It began in 1984, when the Reagan reelection apparatus made the mistake of thinking that Bruce Spring-steen’s song “Born in the USA” would make a suitable anthem for the campaign. “America’s future rests in a thousand dreams inside your hearts,” President Reagan told a Hammonton, New Jersey, audience. “It rests in the message of hope in songs so many young Americans admire: New Jersey’s own Bruce Springsteen.”
The trouble, of course, was that “Born in the USA” contained not a message of hope but of despair, which the left-wing Springsteen was quick to explain publicly. Whereupon the Democratic nominee that year, Walter Mondale, piled on: “Bruce Springsteen may have been born to run,” he exulted, “but he wasn’t born yesterday.” And then claimed that the Boss had endorsed him, not Reagan. (To his credit, Springsteen denied any such Mondale endorsement—but went on to a career of performing for Democratic candidates, up to and including Barack Obama.)
And so the pattern was set: In every subsequent presidential campaign, if any band played any popular song at any venue in conjunction with any Republican candidate, the composer or performer or arranger or lyricist would issue a swift, uncompromising, legal-sounding order to cease and desist, followed by a caustic/sarcastic commentary: “As anyone who actually knows and loves my music would be aware, the values expressed in my extraordinary songs are thoroughly at odds with the offensive views of Candidate X.”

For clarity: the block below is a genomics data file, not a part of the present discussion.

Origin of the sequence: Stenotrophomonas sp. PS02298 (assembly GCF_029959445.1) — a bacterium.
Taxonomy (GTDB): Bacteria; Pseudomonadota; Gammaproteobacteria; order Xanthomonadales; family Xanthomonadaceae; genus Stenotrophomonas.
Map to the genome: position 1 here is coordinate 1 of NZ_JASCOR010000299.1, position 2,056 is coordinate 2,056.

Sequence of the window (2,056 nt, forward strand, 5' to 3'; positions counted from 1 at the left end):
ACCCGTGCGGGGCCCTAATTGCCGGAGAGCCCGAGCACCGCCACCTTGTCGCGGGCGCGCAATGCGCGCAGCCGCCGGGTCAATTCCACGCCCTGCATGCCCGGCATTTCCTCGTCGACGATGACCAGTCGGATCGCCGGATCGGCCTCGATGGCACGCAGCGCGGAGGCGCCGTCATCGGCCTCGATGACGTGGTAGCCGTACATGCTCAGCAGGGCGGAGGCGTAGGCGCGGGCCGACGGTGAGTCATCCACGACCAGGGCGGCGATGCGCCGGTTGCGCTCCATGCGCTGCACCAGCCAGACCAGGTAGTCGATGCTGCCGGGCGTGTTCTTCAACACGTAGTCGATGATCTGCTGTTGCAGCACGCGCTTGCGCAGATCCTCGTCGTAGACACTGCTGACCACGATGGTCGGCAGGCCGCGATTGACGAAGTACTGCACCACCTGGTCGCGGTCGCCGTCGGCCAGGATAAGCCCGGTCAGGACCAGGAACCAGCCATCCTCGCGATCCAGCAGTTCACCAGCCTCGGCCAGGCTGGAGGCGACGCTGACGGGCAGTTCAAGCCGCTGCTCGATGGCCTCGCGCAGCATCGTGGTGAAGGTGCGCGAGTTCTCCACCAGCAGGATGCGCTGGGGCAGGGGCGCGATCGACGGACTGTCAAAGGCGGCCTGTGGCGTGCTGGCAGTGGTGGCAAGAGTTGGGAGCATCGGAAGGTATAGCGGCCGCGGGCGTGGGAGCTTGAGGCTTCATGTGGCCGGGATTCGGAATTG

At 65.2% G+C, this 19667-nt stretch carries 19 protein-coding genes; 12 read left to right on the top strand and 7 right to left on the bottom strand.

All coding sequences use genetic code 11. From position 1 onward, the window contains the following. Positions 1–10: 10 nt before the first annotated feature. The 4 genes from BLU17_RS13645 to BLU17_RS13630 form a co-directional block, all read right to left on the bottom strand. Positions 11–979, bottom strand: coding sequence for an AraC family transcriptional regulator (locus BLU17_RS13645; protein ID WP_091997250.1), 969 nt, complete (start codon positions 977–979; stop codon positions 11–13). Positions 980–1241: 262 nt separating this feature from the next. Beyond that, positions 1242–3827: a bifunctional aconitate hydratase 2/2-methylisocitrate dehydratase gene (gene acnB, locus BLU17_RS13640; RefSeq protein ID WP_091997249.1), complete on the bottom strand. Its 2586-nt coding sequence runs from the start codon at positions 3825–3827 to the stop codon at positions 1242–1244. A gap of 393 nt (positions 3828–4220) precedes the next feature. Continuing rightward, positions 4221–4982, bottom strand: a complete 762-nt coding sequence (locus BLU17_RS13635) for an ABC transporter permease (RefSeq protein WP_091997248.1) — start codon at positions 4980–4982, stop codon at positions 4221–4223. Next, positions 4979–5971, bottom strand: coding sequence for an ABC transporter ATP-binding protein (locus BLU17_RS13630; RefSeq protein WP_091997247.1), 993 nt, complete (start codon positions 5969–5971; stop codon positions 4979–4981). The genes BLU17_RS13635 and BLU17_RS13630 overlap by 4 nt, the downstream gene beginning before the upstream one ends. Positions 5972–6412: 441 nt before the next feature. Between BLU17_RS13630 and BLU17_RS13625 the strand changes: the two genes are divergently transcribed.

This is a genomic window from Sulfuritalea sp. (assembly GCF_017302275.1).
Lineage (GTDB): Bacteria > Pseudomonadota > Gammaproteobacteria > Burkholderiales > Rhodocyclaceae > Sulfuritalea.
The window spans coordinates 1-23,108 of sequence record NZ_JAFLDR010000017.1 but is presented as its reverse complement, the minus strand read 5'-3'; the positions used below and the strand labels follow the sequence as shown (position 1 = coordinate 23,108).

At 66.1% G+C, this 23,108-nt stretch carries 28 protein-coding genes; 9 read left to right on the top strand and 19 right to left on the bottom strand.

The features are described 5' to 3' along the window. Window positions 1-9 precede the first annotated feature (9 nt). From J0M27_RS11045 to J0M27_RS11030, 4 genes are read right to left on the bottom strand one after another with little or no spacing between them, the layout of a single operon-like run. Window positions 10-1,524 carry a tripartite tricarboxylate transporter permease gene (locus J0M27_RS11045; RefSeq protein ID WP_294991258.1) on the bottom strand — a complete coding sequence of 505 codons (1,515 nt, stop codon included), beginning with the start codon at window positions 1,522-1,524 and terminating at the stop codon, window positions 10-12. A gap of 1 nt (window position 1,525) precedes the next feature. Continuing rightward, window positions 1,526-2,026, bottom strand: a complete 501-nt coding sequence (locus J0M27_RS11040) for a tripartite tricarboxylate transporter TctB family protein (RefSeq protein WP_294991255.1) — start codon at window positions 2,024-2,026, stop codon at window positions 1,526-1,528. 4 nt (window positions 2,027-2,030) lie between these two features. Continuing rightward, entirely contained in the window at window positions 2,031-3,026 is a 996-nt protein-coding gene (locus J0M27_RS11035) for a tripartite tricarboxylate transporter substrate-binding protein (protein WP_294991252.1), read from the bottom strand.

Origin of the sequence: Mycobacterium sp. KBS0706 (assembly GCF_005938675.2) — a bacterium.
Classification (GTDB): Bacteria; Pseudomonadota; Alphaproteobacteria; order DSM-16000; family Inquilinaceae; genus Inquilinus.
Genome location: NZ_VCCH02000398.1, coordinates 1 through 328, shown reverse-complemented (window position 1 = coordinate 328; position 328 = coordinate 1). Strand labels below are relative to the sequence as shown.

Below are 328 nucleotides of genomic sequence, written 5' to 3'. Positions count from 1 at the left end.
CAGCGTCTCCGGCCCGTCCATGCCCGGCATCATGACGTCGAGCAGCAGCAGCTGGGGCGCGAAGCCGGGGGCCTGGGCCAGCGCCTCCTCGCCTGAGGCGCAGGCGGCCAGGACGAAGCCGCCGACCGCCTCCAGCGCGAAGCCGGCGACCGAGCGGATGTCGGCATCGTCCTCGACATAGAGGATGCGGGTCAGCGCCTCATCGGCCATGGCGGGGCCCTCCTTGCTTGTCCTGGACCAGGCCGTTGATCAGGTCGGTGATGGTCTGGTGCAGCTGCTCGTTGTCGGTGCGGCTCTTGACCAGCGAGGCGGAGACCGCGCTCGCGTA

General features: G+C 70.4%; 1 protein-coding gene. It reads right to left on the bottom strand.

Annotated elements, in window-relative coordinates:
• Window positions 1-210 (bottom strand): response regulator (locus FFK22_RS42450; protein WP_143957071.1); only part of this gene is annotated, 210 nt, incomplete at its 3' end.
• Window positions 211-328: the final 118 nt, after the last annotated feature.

The reductio ad absurdum of this wearisome trend came swiftly—in 1988, when musician Bobby McFerrin commanded, in especially vehement terms, that the George H. W. Bush presidential campaign stop using his novelty hit (“Don’t Worry, Be Happy”) as its “official” song. Which, of course, it had not: It was, in fact, a left-wing talking point of the political season that “Don’t Worry, Be Happy” ought to be the Bush anthem—poor Mr. McFerrin seems to have gotten confused.
Not that the press would bother to clarify such things, or fail to cover, in lavish detail, these perennial attention-getting interludes at the expense of GOP candidates. That is how The Scrapbook learned that surviving members of the heavy metal ensemble Twisted Sister had demanded that the Romney campaign stop playing their composition—“We’re Not Gonna Take It”—at rallies. It is also how we learned that Mitt Romney’s favorite inspirational catch-phrase—“Clear eyes, full hearts, can’t lose,” from a television series called Friday Night Lights—had catapulted the self-described “creator” of the show, Peter Berg, into high dudgeon: “Your politics and campaign,” he wrote to Romney, “are clearly not aligned with the themes we portrayed in our series.”
Alas, The Scrapbook, never having seen Friday Night Lights, is in no position to judge the merits of this dispute. At the same time, however, we’re not sure that the occasional use of an uncopyrighted catchphrase or brief quotation in politics—sock it to me, we must love one another or die, where’s the beef?—is quite the same as broadcasting a published song over the P.A. system at public events.
Our suspicion is that Mr. Berg just wanted an excuse to reassure everyone in Televisionland that he’s not thinking any heretical thoughts this year—unlike, say, Buzz Bissinger, the 2008 Obama supporter who wrote the 1991 book Friday Night Lights, on which the TV series is based.
Bissinger’s for Romney.